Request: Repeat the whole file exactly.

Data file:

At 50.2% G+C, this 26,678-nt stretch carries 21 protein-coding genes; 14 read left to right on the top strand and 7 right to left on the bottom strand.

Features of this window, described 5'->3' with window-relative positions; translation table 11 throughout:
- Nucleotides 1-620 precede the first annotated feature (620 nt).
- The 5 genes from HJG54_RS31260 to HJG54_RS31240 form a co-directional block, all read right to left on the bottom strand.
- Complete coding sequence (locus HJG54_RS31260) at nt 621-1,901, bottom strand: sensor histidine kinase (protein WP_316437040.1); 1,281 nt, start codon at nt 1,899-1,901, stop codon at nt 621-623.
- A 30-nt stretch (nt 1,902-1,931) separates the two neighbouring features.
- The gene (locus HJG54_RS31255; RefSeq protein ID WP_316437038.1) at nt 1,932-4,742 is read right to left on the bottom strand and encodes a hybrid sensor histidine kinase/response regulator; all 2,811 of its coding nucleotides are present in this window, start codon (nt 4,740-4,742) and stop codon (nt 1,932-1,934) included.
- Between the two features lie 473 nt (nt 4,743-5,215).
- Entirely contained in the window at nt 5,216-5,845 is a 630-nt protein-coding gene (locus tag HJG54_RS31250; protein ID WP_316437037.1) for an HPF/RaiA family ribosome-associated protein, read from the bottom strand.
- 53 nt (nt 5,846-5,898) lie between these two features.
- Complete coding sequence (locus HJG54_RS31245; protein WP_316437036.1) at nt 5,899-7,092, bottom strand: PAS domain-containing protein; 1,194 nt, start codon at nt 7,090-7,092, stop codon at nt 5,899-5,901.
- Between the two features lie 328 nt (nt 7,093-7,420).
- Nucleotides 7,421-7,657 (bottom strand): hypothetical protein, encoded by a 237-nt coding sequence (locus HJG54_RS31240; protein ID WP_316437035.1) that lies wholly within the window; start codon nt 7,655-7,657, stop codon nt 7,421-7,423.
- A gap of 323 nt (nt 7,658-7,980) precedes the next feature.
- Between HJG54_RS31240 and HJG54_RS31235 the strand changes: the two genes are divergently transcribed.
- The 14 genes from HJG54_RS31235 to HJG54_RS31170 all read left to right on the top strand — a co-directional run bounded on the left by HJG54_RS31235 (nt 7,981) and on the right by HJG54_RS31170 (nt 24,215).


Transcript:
At 50.2% G+C, this 26,678-nt stretch carries 21 protein-coding genes; 14 read left to right on the top strand and 7 right to left on the bottom strand.

Features of this window, described 5'->3' with window-relative positions; translation table 11 throughout:
- Nucleotides 1-620 precede the first annotated feature (620 nt).
- The 5 genes from HJG54_RS31260 to HJG54_RS31240 form a co-directional block, all read right to left on the bottom strand.
- Complete coding sequence (locus HJG54_RS31260) at nt 621-1,901, bottom strand: sensor histidine kinase (protein WP_316437040.1); 1,281 nt, start codon at nt 1,899-1,901, stop codon at nt 621-623.
- A 30-nt stretch (nt 1,902-1,931) separates the two neighbouring features.
- The gene (locus HJG54_RS31255; RefSeq protein ID WP_316437038.1) at nt 1,932-4,742 is read right to left on the bottom strand and encodes a hybrid sensor histidine kinase/response regulator; all 2,811 of its coding nucleotides are present in this window, start codon (nt 4,740-4,742) and stop codon (nt 1,932-1,934) included.
- Between the two features lie 473 nt (nt 4,743-5,215).
- Entirely contained in the window at nt 5,216-5,845 is a 630-nt protein-coding gene (locus tag HJG54_RS31250; protein ID WP_316437037.1) for an HPF/RaiA family ribosome-associated protein, read from the bottom strand.
- 53 nt (nt 5,846-5,898) lie between these two features.
- Complete coding sequence (locus HJG54_RS31245; protein WP_316437036.1) at nt 5,899-7,092, bottom strand: PAS domain-containing protein; 1,194 nt, start codon at nt 7,090-7,092, stop codon at nt 5,899-5,901.
- Between the two features lie 328 nt (nt 7,093-7,420).
- Nucleotides 7,421-7,657 (bottom strand): hypothetical protein, encoded by a 237-nt coding sequence (locus HJG54_RS31240; protein ID WP_316437035.1) that lies wholly within the window; start codon nt 7,655-7,657, stop codon nt 7,421-7,423.
- A gap of 323 nt (nt 7,658-7,980) precedes the next feature.
- Between HJG54_RS31240 and HJG54_RS31235 the strand changes: the two genes are divergently transcribed.
- The 14 genes from HJG54_RS31235 to HJG54_RS31170 all read left to right on the top strand — a co-directional run bounded on the left by HJG54_RS31235 (nt 7,981) and on the right by HJG54_RS31170 (nt 24,215).